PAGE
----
My position as a team manager of some 25 employees at a retail firm means I consider the welfare of each individual as important. However, when problems or difficulties do arise, our Human Resource department is virtually unresponsive to employee questions and concerns. In companies I have worked for previously, the HR department was perceived as the policymaking, policing arm of management but that is clearly not the case here. I have raised the issue with my line manager but nothing has been done. How can I improve the situation? AL, Abu Dhabi
It is commendable that you care about the welfare of your team and value each of them individually. Managing 25 employees can be demanding, time consuming and challenging when you consider the individual differences between people, a fair guarantee that problems and issues will arise and a desire to do your best for each one of them.
It is not clear from your question whether you are concerned about Human Resources being unresponsive to problems or difficulties arising from the perceived need for policing or policy implementation, or if you find that they are not responsive to employee questions or concerns. It does seem, however, that you expect them to take some form of action which is not forthcoming.
Before we look at how you may be able to address this, let’s try and get a better understanding of the role of Human Resources. It is the part in the organisation concerned with the people and organisation culture dimension. The role of Human Resources was born out of the need for personnel and administrative functions, serving as the systemisation and compliance arm of executive management.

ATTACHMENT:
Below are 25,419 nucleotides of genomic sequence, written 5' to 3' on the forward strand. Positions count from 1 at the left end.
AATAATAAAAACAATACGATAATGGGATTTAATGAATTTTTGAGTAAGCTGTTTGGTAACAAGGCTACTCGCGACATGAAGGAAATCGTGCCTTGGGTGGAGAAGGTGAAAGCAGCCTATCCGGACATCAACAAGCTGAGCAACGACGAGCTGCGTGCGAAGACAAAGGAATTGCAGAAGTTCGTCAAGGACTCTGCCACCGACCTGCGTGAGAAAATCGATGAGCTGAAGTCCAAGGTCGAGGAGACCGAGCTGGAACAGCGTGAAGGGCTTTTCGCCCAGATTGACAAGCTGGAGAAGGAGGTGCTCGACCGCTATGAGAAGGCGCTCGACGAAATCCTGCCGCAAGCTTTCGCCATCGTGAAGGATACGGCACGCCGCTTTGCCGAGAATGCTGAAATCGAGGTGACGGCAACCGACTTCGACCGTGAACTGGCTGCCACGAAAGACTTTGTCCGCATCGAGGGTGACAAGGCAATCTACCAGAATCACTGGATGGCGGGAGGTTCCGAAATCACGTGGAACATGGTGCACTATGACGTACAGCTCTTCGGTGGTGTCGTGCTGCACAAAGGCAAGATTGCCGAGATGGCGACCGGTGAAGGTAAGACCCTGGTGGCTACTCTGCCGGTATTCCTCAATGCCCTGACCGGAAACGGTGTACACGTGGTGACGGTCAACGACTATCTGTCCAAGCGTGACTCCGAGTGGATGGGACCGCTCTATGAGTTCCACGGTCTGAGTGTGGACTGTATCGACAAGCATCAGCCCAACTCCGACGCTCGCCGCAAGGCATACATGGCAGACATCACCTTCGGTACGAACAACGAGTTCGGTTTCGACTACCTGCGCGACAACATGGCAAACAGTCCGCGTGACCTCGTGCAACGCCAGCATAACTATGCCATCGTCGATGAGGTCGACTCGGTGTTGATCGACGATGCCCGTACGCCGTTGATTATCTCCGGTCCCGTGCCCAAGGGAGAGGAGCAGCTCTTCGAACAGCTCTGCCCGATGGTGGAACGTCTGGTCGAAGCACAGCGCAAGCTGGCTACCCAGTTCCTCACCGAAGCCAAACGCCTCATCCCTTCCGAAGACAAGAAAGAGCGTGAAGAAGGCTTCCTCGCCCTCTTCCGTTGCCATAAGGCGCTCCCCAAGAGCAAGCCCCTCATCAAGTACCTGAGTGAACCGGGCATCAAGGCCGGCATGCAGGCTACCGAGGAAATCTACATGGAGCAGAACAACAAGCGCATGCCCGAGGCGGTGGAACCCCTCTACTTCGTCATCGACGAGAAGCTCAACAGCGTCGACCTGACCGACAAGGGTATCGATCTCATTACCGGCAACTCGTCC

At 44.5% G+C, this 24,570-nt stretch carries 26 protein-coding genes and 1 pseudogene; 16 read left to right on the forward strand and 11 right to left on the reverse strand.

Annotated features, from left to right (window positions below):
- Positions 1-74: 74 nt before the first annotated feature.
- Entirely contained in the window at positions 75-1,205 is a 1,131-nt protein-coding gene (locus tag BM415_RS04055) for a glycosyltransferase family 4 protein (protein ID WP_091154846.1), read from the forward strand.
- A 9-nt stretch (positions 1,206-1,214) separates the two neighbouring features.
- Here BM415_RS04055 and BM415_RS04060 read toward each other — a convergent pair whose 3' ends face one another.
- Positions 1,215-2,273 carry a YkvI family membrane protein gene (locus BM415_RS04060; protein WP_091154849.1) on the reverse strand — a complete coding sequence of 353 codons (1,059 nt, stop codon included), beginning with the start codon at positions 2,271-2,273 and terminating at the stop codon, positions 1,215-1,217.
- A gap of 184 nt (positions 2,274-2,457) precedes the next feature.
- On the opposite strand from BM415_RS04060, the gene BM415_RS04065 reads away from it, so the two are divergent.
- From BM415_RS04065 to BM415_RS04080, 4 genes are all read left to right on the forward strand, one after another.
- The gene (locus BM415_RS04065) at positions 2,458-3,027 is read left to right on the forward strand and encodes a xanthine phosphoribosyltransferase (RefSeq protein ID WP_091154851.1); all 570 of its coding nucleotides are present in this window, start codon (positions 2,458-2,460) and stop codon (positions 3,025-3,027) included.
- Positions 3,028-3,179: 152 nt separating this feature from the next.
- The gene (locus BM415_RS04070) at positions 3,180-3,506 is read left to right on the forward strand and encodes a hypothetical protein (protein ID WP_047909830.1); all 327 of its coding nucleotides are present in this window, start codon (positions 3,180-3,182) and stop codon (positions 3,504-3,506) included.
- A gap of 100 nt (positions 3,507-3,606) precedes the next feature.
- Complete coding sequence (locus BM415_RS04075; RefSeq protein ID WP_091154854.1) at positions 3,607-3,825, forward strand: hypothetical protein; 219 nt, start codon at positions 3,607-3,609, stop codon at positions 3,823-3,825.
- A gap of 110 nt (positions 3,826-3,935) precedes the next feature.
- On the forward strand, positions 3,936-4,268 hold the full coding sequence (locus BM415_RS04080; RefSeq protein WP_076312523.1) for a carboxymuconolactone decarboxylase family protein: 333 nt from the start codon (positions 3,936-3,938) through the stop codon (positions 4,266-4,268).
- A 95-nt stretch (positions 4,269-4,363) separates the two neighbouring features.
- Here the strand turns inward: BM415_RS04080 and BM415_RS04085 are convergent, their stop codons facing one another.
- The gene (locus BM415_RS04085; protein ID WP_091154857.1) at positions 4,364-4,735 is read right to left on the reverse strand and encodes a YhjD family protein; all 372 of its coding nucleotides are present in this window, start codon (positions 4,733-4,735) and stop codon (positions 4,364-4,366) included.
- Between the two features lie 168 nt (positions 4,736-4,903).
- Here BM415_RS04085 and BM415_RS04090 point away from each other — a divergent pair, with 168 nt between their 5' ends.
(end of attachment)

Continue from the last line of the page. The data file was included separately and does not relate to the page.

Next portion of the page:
Over the past 20 years, many organisations have evolved towards a model developed by Dave Ulrich, known as the HR business partnering model. Today HR business partners work closely with business leaders and line managers to build capabilities, manage and plan talent and develop methods to achieve shared organisational objectives. It is important for HR departments to transform in line with the strategic direction of the organisation whilst enhancing the employees’ experience within the work environment and ultimately strengthening business operations and profitability, and this is what the model aims at doing.
It is the responsibility of the HR function to set procedures and processes that are clear and well defined to which all employees have easy access to, and to ensure equal and fair treatment for all employees across the board. As many organisations work on enabling their managers to address issues that arise within their teams, you may find that your HR department expects you, as the line manager, to regulate and manage the work life of your team members, while HR acts as a support structure to you. From their perspective, your expectation that they should be addressing these issues could be seen as a deferral of your responsibility as team manager. Moving forward, you may want to raise this with your line manager again as well as reach out to your HR department. Try to get a better understanding of HR’s expectations of your role as manager, as well as their role in addressing what you describe in the situation above. Try to find opportunities to build trust and mutual understanding with HR, as in a recent interview with Dave Ulrich, he indicated that relationships seem to be at the heart of organisational governance in the Middle East.
The need to be adaptive, flexible and transformative in the business world today cannot be underestimated. This is true not only for your HR department, but also for you as a manager. Be mindful that today’s HR functions set policies to enable the strategic and operational performance of the organisation, and to support managers in their effective implementation. It’s important therefore to focus on the relationship you are able to develop with your HR department through good dialogue and see how you are able to play a more active role in managing issues and concerns within your own team, whilst being clear on the support you can expect from your HR department. Where there are more serious regulatory concerns, people can also reach out to government institutions who can provide further support.